- Original article
- Open Access
Genetic study of autosomal recessive nonsyndromic sensorineural hearing loss in Kuwaiti children
The Egyptian Journal of Otolaryngology volume 28, pages 35–43 (2012)
The prevalence of congenital hearing loss was found to be one in 1000 of live births. Fifty percent of the cause is genetic and autosomal recessive nonsyndromic sensorineural hearing loss (ARNSNHL) is responsible for 80% of the genetic causes.
Descriptive cross-sectional study.
To study the genetic causes of ARNSNHL, mainly mutation in the gene encoding connexin26 (Cx26), and to correlate the identified gene and mutation with the degree and configuration of hearing loss, the progressiveness of hearing loss, as well as its relation to language development.
Patients and methods
One hundred children, age ranging from 6 months to 18 years, presenting with congenital ARNSNHL were chosen. Behavioral observation audiometry or pure tone audiometry to identify the hearing threshold level of the children was performed. Imittancemetry, otoacoustic emissions, auditory brainstem response, and computed tomography scan study were also undertaken. In addition, genetic tests to detect Cx26 mutations using a PCR and primers, as well as sequencing using different primers were also undertaken.
Out of the total of 100 cases, 15 children were shown to have positive results for Cx26; nine of these were heterozygous and six were homozygous. Twelve participants (80%) among the Cx26 cases were due to 35delG. Out of the nine children who were heterozygous, six showed positive results for D1 (35delG), whereas three children were found to have positive results for D2 (G2A at location base 71). All the six homozygous cases were shown to be positive for D1 (35delG). Thus, the results revealed that 80% of the positive genetic results cases had 35delG.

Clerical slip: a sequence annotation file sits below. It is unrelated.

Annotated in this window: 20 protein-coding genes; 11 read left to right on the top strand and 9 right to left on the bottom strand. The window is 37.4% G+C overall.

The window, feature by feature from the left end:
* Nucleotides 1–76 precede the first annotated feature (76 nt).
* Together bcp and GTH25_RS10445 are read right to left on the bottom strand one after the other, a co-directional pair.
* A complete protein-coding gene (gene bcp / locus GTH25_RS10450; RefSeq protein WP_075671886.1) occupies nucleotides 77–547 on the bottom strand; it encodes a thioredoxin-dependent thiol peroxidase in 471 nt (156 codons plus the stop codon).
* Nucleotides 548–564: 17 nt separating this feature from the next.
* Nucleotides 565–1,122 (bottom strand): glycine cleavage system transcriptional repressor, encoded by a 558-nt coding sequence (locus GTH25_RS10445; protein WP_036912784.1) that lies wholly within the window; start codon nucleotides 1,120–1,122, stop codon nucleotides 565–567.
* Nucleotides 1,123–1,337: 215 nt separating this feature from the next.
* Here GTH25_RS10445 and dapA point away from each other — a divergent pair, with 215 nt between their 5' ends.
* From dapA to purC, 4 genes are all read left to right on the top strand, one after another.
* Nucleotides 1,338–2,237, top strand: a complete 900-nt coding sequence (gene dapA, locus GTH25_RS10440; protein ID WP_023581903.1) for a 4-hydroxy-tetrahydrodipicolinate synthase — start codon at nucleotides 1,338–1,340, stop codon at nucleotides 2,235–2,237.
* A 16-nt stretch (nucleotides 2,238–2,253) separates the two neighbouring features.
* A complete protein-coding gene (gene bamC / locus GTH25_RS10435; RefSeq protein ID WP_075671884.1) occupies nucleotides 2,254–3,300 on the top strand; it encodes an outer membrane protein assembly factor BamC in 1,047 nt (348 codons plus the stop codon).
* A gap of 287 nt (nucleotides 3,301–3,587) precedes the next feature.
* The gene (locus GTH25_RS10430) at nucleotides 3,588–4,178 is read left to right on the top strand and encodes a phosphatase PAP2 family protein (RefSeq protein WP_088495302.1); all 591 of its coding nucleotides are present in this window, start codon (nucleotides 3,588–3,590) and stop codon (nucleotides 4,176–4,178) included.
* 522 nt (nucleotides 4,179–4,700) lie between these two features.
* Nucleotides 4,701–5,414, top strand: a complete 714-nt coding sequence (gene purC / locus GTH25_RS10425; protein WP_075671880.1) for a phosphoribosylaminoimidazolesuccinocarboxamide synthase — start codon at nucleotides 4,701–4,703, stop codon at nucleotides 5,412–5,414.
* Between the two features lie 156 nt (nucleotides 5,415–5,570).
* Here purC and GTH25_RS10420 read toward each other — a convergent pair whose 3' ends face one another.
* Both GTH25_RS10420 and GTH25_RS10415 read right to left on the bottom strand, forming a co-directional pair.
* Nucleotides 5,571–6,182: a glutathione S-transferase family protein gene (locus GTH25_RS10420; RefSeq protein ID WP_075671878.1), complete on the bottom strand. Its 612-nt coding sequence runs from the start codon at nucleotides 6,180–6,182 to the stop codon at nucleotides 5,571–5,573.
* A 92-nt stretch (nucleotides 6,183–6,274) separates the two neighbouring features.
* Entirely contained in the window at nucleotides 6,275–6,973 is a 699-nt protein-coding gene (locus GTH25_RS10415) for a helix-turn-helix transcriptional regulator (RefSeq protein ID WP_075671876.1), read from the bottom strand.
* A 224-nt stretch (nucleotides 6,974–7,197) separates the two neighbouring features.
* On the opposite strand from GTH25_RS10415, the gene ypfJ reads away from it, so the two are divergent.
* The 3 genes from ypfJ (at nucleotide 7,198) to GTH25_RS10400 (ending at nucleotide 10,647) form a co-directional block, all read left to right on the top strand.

Eighty percent of the cause of ARNSNHL in a Kuwaiti population was the 35delG mutation and 20% was due to G2A at location base 71. Of all the cases, 57% showed a positive family history of hearing loss. The homozygous cases presented with more severe clinical pictures compared with the heterozygous cases.
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Farid, A.S., Shabana, M.I., Selim, M.H. et al. Genetic study of autosomal recessive nonsyndromic sensorineural hearing loss in Kuwaiti children. Egypt J Otolaryngol 28, 35–43 (2012). https://doi.org/10.7123/01.EJO.0000411085.21218.f5
- auditory brainstem response
- genetic hearing loss
- pure tone audiometry
- transient evoked otoacoustic emission